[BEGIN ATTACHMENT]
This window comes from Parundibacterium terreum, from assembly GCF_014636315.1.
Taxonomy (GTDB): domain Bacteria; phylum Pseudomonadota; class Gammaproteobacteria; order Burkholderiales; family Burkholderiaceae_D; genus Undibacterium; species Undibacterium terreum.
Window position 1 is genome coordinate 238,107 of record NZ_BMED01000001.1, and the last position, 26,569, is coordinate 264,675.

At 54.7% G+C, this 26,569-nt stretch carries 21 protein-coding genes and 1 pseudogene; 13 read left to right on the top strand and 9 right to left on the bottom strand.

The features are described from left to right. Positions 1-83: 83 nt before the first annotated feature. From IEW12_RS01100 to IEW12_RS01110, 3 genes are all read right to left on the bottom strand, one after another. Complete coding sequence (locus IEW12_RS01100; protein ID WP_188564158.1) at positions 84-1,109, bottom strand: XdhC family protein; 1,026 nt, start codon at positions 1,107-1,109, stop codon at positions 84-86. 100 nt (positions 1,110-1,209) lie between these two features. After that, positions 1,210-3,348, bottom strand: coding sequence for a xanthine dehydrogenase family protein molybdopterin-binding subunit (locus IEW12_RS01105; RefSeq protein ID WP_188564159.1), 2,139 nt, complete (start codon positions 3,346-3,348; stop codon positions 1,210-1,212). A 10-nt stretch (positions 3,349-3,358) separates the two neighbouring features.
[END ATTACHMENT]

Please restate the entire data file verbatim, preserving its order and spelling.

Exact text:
This window comes from Parundibacterium terreum, from assembly GCF_014636315.1.
Taxonomy (GTDB): domain Bacteria; phylum Pseudomonadota; class Gammaproteobacteria; order Burkholderiales; family Burkholderiaceae_D; genus Undibacterium; species Undibacterium terreum.
Window position 1 is genome coordinate 238,107 of record NZ_BMED01000001.1, and the last position, 26,569, is coordinate 264,675.

At 54.7% G+C, this 26,569-nt stretch carries 21 protein-coding genes and 1 pseudogene; 13 read left to right on the top strand and 9 right to left on the bottom strand.

The features are described from left to right. Positions 1-83: 83 nt before the first annotated feature. From IEW12_RS01100 to IEW12_RS01110, 3 genes are all read right to left on the bottom strand, one after another. Complete coding sequence (locus IEW12_RS01100; protein ID WP_188564158.1) at positions 84-1,109, bottom strand: XdhC family protein; 1,026 nt, start codon at positions 1,107-1,109, stop codon at positions 84-86. 100 nt (positions 1,110-1,209) lie between these two features. After that, positions 1,210-3,348, bottom strand: coding sequence for a xanthine dehydrogenase family protein molybdopterin-binding subunit (locus IEW12_RS01105; RefSeq protein ID WP_188564159.1), 2,139 nt, complete (start codon positions 3,346-3,348; stop codon positions 1,210-1,212). A 10-nt stretch (positions 3,349-3,358) separates the two neighbouring features.